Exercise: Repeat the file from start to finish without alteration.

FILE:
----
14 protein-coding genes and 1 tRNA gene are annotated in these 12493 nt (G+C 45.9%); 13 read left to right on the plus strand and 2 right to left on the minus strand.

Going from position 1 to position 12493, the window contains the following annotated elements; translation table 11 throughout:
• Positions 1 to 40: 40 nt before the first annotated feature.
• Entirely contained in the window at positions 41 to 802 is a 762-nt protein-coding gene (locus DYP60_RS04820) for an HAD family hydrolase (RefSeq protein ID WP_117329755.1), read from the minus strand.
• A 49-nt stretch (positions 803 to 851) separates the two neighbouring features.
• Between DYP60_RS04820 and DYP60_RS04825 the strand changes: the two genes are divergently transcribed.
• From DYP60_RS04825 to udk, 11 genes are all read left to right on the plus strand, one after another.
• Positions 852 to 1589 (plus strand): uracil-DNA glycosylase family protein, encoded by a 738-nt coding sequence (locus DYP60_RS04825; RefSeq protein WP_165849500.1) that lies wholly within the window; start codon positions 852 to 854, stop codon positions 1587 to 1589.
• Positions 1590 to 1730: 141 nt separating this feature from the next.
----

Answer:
14 protein-coding genes and 1 tRNA gene are annotated in these 12493 nt (G+C 45.9%); 13 read left to right on the plus strand and 2 right to left on the minus strand.

Going from position 1 to position 12493, the window contains the following annotated elements; translation table 11 throughout:
• Positions 1 to 40: 40 nt before the first annotated feature.
• Entirely contained in the window at positions 41 to 802 is a 762-nt protein-coding gene (locus DYP60_RS04820) for an HAD family hydrolase (RefSeq protein ID WP_117329755.1), read from the minus strand.
• A 49-nt stretch (positions 803 to 851) separates the two neighbouring features.
• Between DYP60_RS04820 and DYP60_RS04825 the strand changes: the two genes are divergently transcribed.
• From DYP60_RS04825 to udk, 11 genes are all read left to right on the plus strand, one after another.
• Positions 852 to 1589 (plus strand): uracil-DNA glycosylase family protein, encoded by a 738-nt coding sequence (locus DYP60_RS04825; RefSeq protein WP_165849500.1) that lies wholly within the window; start codon positions 852 to 854, stop codon positions 1587 to 1589.
• Positions 1590 to 1730: 141 nt separating this feature from the next.